Compute Module

New from Alorium Technology!

Evo M51 is the next step in the evolution of our FPGA-enhanced embedded microcontroller modules.

It features the 32-bit SAMD51 microcontroller along with an Intel MAX 10 FPGA.  Evo conforms to the Adafruit Feather specification for primary pinout, connectivity, and additional key features.

 

  • Atmel SAMD51 32-bit ARM Cortex-M4 Micro
  • Intel MAX 10 FPGA
  • Feather Footprint
  • Programmable with Arduino
  • Designed for CircuitPython

Programmable With

Designed to Support

Specifications

Snō Top | Small FPGA Module | Arduino Compatible
Snō Bottom | Small FPGA Module | Arduino Compatible
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Physical Dimensions

  • 0.9 inches x 2.2 inches
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Processing Power

  • Microchip (Atmel) SAMD51
  • Intel MAX 10 FPGA
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Digital I/O

  • 55 Total Digital I/O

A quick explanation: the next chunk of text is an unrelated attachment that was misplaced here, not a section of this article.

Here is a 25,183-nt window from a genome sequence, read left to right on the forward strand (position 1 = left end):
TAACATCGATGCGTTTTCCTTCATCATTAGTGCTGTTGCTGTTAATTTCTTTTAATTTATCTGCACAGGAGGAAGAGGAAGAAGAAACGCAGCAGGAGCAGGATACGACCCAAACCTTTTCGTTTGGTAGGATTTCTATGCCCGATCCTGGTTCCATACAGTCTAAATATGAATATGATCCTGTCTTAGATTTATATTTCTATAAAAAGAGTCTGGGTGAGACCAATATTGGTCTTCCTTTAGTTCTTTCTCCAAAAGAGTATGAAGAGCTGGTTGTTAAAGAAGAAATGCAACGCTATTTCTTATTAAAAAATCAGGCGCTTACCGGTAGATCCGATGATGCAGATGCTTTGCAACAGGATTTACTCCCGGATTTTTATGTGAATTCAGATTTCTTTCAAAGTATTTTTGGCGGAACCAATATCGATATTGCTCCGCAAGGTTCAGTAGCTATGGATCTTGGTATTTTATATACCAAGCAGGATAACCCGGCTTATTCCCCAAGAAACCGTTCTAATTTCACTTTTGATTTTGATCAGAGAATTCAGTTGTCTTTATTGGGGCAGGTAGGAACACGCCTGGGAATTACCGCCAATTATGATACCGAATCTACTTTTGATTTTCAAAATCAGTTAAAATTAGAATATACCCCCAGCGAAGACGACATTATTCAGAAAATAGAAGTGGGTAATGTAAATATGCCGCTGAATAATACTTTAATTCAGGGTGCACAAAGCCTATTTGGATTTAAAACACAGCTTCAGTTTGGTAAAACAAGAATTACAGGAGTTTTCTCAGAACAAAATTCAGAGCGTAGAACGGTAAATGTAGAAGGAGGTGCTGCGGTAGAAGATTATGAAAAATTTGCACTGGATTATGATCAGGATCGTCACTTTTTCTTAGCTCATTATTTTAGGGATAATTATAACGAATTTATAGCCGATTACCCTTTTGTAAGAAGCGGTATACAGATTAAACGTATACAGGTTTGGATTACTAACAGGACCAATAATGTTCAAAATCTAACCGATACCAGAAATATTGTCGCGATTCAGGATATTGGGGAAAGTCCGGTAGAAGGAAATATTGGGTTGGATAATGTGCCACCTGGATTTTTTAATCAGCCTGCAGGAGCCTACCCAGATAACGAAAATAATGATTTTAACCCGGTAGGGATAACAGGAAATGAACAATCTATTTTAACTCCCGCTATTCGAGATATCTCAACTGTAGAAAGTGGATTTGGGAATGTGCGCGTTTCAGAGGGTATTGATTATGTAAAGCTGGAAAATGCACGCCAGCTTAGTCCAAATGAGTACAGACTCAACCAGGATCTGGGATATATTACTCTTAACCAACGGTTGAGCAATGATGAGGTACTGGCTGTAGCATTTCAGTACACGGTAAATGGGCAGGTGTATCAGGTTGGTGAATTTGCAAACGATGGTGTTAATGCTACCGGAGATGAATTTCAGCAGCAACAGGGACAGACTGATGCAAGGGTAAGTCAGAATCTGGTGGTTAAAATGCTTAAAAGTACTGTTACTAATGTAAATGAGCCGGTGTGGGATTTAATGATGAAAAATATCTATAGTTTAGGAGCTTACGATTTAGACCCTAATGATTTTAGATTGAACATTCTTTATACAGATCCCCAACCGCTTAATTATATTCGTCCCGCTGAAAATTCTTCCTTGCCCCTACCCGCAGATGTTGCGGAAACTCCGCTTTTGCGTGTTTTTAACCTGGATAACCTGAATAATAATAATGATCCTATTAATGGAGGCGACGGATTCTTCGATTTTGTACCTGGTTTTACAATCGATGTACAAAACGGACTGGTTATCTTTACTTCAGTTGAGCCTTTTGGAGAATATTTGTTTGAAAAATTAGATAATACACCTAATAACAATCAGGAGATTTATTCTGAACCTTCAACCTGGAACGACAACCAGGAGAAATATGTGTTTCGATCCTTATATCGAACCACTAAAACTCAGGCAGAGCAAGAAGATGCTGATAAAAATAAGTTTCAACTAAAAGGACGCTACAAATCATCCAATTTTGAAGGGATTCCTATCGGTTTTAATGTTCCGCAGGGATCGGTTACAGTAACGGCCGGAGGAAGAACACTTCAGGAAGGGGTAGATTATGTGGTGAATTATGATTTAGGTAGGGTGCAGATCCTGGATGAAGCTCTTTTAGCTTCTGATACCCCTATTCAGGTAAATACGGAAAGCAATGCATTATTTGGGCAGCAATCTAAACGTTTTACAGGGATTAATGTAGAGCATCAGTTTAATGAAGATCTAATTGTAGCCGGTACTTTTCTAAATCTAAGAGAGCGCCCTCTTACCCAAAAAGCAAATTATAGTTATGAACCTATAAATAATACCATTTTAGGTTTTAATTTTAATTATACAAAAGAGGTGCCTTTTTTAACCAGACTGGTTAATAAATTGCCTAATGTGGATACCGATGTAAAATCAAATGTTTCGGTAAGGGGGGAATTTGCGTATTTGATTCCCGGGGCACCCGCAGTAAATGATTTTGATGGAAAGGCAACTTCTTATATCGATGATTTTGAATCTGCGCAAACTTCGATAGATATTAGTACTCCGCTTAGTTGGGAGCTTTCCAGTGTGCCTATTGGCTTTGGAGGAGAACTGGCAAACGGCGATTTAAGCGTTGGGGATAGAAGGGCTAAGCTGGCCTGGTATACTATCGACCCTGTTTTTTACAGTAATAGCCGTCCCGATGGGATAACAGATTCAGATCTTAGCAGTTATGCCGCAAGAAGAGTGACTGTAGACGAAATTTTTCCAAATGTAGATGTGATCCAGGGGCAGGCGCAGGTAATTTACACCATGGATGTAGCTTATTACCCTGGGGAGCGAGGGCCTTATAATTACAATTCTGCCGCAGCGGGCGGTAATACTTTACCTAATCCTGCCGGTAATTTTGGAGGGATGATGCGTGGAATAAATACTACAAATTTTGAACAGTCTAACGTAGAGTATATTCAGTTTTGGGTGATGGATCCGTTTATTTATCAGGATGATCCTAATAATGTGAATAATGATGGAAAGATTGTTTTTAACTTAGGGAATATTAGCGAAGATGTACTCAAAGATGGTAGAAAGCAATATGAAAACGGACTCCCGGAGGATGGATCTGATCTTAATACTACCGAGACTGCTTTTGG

• 21 Through-Hole/Castellated Vias
  • 34 Additional Castellated-Only
  • 6 Shared Digital with Analog Pins
  • 3.3V Inputs
  • 3.3V Outputs
  • STEMMA QT (QWIIC Compatible) I2C
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Analog Inputs

  • 6 Analog Pins
  • 2 Analog Outputs
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Memory

  • Program FLASH: 512 KB
  • Data Memory SRAM: 192 KB
  • 2 MB Externa FLASH Memory

Videos

Quick Start Pt. 1

Block Diagram Intro

Early Sneak Peek

Evo Progress Updates

New PCBs in house and assembled!

New PCBs arrived this week, and they are working great so far!

Evo Prototype | Compute Module

Lots of development happening to allow the SAMD and FPGA to work together as transparently as possible, and we’ll provide more updates on that as our testing and development continues.

Testing Update

Well, after a bit of a detour chasing down some PCB issues, we have been making great progress programming Evo with Arduino, testing the I/O paths though the SAMD and FPGA to the Feather I/O and castellated vias, and refining the SAMD/FPGA communication channel.

Here’s a pic of of an Evo M51 sitting on a test fixture from the lab.

Evo on Test Fixture

If you look closely, you’ll see that there is no QSPI Flash chip on the board. So, that means that we haven’t gotten CircuitPython up and running on it, yet.  However, we’re building up another handful next week, and I’m hopeful to start testing CircuitPython, as well!